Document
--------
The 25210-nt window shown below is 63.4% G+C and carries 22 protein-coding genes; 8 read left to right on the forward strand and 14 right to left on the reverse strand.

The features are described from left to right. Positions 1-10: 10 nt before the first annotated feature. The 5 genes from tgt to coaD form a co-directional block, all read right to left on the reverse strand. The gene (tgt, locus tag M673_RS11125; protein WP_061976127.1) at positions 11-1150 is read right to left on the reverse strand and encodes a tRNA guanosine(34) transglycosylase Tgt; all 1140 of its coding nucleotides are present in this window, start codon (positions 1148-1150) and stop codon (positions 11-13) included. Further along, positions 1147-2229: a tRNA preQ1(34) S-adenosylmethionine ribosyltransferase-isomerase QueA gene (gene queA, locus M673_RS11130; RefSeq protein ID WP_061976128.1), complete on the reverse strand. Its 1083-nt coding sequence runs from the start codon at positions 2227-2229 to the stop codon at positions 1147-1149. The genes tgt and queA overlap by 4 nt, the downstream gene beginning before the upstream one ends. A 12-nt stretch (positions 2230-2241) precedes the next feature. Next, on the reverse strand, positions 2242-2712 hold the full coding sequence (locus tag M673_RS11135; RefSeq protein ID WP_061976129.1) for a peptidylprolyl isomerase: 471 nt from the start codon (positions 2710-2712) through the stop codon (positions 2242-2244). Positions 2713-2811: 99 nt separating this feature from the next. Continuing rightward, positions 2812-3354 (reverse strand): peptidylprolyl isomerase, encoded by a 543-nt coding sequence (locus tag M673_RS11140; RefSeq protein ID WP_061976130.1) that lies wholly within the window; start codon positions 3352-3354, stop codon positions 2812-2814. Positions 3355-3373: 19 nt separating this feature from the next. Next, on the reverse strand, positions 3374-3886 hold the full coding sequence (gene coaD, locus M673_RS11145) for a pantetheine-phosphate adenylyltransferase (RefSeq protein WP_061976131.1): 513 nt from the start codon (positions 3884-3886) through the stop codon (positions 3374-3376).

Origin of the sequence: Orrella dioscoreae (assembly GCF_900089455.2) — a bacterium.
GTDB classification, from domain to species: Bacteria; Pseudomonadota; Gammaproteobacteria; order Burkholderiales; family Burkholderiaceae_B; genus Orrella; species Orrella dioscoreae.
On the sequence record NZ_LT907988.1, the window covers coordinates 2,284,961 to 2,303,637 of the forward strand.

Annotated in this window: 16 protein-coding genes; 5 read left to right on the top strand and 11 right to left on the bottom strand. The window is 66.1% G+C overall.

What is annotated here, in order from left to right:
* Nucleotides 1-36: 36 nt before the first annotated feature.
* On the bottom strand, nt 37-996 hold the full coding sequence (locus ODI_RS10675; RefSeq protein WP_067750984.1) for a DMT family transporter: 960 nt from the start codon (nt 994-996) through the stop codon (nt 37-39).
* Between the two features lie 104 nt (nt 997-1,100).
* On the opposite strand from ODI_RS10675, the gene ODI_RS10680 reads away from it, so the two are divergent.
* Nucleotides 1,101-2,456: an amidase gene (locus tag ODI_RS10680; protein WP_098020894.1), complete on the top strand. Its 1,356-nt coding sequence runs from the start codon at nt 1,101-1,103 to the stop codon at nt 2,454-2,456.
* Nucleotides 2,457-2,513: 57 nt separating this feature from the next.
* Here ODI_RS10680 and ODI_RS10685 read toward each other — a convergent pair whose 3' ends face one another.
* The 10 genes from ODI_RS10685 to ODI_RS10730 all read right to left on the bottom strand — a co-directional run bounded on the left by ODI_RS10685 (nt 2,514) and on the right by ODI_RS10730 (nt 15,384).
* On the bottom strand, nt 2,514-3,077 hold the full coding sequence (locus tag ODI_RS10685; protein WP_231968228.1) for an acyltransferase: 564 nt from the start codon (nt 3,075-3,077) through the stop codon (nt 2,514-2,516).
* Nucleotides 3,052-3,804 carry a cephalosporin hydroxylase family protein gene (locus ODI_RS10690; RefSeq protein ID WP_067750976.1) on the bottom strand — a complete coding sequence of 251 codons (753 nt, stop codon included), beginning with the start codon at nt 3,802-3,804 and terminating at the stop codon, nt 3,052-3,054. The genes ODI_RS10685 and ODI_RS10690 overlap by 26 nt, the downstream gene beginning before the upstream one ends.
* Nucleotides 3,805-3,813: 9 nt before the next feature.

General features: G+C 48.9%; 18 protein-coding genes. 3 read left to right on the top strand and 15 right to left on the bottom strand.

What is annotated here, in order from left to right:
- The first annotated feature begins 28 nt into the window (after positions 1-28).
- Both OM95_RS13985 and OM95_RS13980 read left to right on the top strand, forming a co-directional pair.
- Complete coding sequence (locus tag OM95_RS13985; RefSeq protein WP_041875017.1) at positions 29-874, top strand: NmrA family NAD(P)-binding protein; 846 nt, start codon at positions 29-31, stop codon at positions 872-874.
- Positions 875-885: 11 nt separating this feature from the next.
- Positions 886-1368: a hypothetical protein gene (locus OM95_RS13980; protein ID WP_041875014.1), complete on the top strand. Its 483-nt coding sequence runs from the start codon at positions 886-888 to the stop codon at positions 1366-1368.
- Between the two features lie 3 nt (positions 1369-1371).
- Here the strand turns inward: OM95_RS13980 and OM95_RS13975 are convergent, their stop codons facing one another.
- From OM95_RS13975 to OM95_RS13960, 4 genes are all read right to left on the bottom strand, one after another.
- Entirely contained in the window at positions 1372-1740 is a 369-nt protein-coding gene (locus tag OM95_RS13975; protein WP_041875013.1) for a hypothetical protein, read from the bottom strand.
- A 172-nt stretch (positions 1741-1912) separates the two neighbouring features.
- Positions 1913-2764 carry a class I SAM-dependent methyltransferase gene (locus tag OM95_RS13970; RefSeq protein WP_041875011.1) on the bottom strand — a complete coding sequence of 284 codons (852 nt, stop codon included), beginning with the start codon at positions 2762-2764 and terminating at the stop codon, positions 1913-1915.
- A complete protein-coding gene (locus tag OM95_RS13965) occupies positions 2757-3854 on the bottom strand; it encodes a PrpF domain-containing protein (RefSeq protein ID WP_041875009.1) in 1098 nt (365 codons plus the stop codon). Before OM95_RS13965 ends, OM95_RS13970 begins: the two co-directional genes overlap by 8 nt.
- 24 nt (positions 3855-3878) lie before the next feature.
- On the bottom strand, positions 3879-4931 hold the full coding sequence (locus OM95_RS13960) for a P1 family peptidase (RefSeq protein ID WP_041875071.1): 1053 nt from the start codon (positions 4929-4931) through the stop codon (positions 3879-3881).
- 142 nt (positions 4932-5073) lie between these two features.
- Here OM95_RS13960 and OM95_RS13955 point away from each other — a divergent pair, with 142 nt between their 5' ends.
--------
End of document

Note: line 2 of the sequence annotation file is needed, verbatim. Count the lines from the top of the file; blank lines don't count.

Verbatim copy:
The features are described from left to right. Positions 1-10: 10 nt before the first annotated feature. The 5 genes from tgt to coaD form a co-directional block, all read right to left on the reverse strand. The gene (tgt, locus tag M673_RS11125; protein WP_061976127.1) at positions 11-1150 is read right to left on the reverse strand and encodes a tRNA guanosine(34) transglycosylase Tgt; all 1140 of its coding nucleotides are present in this window, start codon (positions 1148-1150) and stop codon (positions 11-13) included. Further along, positions 1147-2229: a tRNA preQ1(34) S-adenosylmethionine ribosyltransferase-isomerase QueA gene (gene queA, locus M673_RS11130; RefSeq protein ID WP_061976128.1), complete on the reverse strand. Its 1083-nt coding sequence runs from the start codon at positions 2227-2229 to the stop codon at positions 1147-1149. The genes tgt and queA overlap by 4 nt, the downstream gene beginning before the upstream one ends. A 12-nt stretch (positions 2230-2241) precedes the next feature. Next, on the reverse strand, positions 2242-2712 hold the full coding sequence (locus tag M673_RS11135; RefSeq protein ID WP_061976129.1) for a peptidylprolyl isomerase: 471 nt from the start codon (positions 2710-2712) through the stop codon (positions 2242-2244). Positions 2713-2811: 99 nt separating this feature from the next. Continuing rightward, positions 2812-3354 (reverse strand): peptidylprolyl isomerase, encoded by a 543-nt coding sequence (locus tag M673_RS11140; RefSeq protein ID WP_061976130.1) that lies wholly within the window; start codon positions 3352-3354, stop codon positions 2812-2814. Positions 3355-3373: 19 nt separating this feature from the next. Next, on the reverse strand, positions 3374-3886 hold the full coding sequence (gene coaD, locus M673_RS11145) for a pantetheine-phosphate adenylyltransferase (RefSeq protein WP_061976131.1): 513 nt from the start codon (positions 3884-3886) through the stop codon (positions 3374-3376).